Get to know the WeedWise program, through our people!
The success of the WeedWise program is in great part due to the hard work and dedication of our staff. If you have ever called the office or stopped by for assistance with your weed problems, you have undoubtedly worked with one of our hard-working employees. If you’ve ever wondered what our program is all about, we first recommend checking our ABOUT, our HISTORY, and our STAFF pages to fill in many of the gaps. But we know you want more! So we are continuing our Staff Spotlight feature to give you the opportunity to get to know our staff better. So take advantage of this opportunity to learn more about the people behind our program.
20 questions you’ve always wanted to ask WeedWise Specialist and CWMA Coordinator, Courtney Gattuso.
Q1. What is your favorite thing about working at the WeedWise program?
A1. I really enjoy working with our partners and landowners to see the larger network of weed management in our region. It’s amazing how many people are passionate about restoring habitats while working collaboratively to do so!
Q2. If you had to choose a different career what would it be?
A2. A small-scale farmer because we need more of them! And there’s nothing like growing your own food.
Q3. What is your favorite place in Clackamas County?
A3. Camassia Nature Preserve is definitely one of my favorites because the wildflowers are stunning in the spring and it’s a little pocket of beauty in an unexpected area.
Q4. If you could visit any place in the world, where would it be?
A4. So many places! I’d love to travel through the Mediterranean and its sunny coastline or visit the rainforests of Central America.
Q5. What invasive weed do you think has the greatest impact on Clackamas County?
A5. I think it’s a toss-up between Himalayan blackberry (Rubus armeniacus) and English/Irish ivy (Hedera helix/H. hibernica). Both species are so widespread that eradication is nearly impossible, control costs are daunting, and they outcompete native vegetation that further minimizes biodiversity.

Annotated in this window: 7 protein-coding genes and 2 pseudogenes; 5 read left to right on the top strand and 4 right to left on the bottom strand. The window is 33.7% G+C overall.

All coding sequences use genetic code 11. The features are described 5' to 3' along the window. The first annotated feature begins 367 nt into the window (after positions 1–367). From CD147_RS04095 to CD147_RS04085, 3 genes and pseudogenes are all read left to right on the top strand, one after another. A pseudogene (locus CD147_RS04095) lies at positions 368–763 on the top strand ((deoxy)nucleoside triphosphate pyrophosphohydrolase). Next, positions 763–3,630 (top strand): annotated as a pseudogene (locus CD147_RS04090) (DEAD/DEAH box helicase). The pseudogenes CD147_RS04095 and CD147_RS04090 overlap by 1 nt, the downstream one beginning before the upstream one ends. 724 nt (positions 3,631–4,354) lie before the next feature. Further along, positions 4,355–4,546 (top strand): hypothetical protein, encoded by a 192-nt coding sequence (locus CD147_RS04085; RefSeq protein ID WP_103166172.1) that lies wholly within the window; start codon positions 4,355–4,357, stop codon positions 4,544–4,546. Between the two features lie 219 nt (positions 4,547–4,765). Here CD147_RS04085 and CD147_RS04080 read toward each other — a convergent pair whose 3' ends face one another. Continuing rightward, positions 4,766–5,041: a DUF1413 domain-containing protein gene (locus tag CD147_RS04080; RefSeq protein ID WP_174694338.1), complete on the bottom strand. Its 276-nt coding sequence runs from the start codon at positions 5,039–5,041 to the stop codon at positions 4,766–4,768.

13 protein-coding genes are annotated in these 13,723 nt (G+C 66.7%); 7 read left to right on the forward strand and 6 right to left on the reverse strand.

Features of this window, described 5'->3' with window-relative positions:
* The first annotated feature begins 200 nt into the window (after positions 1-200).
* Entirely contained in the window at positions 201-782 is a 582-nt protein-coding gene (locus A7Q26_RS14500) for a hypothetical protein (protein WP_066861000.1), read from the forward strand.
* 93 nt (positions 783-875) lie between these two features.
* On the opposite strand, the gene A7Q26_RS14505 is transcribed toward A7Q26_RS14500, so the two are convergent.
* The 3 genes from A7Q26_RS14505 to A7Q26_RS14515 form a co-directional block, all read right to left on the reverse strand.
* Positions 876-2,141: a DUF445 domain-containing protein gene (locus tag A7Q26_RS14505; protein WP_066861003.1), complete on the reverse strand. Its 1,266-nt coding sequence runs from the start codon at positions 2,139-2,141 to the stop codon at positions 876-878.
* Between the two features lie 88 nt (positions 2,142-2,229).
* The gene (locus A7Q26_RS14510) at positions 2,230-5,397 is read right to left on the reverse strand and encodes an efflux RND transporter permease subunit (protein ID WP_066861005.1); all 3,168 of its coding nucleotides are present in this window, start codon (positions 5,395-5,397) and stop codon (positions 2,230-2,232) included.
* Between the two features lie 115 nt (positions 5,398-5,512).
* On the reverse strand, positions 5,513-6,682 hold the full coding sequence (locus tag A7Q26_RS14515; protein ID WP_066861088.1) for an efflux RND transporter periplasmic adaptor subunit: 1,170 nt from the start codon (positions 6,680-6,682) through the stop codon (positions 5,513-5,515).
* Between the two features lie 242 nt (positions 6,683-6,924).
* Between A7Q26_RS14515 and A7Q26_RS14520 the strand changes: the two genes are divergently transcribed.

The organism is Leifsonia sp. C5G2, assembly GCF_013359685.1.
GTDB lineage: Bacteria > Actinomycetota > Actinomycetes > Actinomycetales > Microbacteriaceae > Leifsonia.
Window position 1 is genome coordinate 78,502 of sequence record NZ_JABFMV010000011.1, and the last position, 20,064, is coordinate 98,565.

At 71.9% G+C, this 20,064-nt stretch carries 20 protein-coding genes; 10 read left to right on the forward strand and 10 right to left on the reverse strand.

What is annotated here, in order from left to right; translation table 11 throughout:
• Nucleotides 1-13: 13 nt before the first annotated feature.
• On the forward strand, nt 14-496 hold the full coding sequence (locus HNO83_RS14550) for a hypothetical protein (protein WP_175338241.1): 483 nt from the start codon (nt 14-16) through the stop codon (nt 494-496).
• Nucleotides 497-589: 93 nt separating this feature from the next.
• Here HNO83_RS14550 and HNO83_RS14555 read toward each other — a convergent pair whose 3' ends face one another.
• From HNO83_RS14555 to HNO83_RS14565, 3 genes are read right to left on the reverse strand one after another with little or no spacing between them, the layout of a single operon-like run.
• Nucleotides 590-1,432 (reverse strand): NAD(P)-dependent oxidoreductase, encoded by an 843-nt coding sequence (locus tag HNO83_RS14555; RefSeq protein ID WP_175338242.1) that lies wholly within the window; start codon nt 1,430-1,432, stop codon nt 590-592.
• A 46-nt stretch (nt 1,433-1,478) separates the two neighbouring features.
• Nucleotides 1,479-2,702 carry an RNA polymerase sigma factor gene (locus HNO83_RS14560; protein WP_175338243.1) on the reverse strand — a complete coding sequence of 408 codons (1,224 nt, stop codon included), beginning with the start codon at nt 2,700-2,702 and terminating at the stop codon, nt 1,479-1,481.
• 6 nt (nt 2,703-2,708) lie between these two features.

Q6. What place has inspired you most?
A6. Alaska! I was blown away by the wildlife and breathtaking landscapes; it’s a nature enthusiast’s paradise.
Q7. What has been your greatest challenge working for the WeedWise program?
A7. My previous positions have been very field-dominant, so it has been a significant transition to work more behind a computer. But I feel very fortunate to be a part of the WeedWise program and enjoy the flexibility of my current position.
Q8. Pancakes, waffles, or French toast?
A8. French toast with bananas and “real” maple syrup!
Q9. What is your favorite time of year and why?
A9. I love fall because I’ve never experienced true autumn colors while growing up in a desert for the majority of my life.
Q10. Who is your hero?
A10. My grandma. She was allergic to nearly everything, including sunlight, but despite her misfortunes, she still lived her life to the fullest, with the best attitude possible.
Q11. What is your favorite native plant and why?
A11. I really like chickweed monkeyflower (Erythranthe alsiniodes) because it often gets unnoticed for its itty-bitty size, but it thrives in mossy rock seepages near waterfalls, which is exactly where I would live if I was a plant.
Q12. If you could have any special power, what would it be?
A12. I would like to have the ability to snap my fingers to travel back in time before human civilization.
Q13. Why should folks care about invasive weeds?
A13. Despite our differences, we all reside on this planet and rely very heavily on its natural resources to sustain our lives. If invasive plants are left unmanaged, over time, we would be living in a world that lacks healthy ecosystems that produce the resources we need to survive.
Q14. What activities or hobbies do you enjoy doing in your spare time?
Q14. I really enjoy cooking, gardening, camping, hiking, and cuddling with my pup, Juniper.
Q15. What WeedWise activity or project are you most excited about in the coming year?
A15. I’m excited about our collaborative Lolo Pass hawkweed project with the US Forest Service, Oregon Department of Agriculture, Portland Water Bureau, and Bonneville Power Administration. It has been amazing to see the expansion of our partnerships and resources, which has helped us accomplish a ton of work collectively. All of our partners are a lot of fun to work with, too!”
Q16. If you were an inanimate object, what would you be?
A16. A vase, because I would be surrounded by pretty flowers all day!
Q17. What invasive weed do you think is the most difficult to manage?
A17. I would have to say Italian arum (Arum italicum) is the most difficult to control. It seems unaffected by most herbicides, causing little damage to the underground tubers, and manual control is tricky due to its ability to produce “daughter tubers” if a tuber breaks off, forming new plants the following year.
Q18. Name one of the coolest activities you’ve ever done.
A18. I swam with sharks in the coral reefs of the Caribbean, which was equally terrifying and amazing!
Q19. Name one thing that most people don’t know about you.
A19. Most people don’t know that I have a fraternal twin brother, named Corey. We were almost named “Gianna and Giovanni” Gattuso.
Q20. What do you think is the most often overlooked aspect of responsible weed management?
A20. I think prevention is the most essential, and often, overlooked aspect of responsible weed management. Public education and outreach can go a long way to prevent the spread of invasive plants!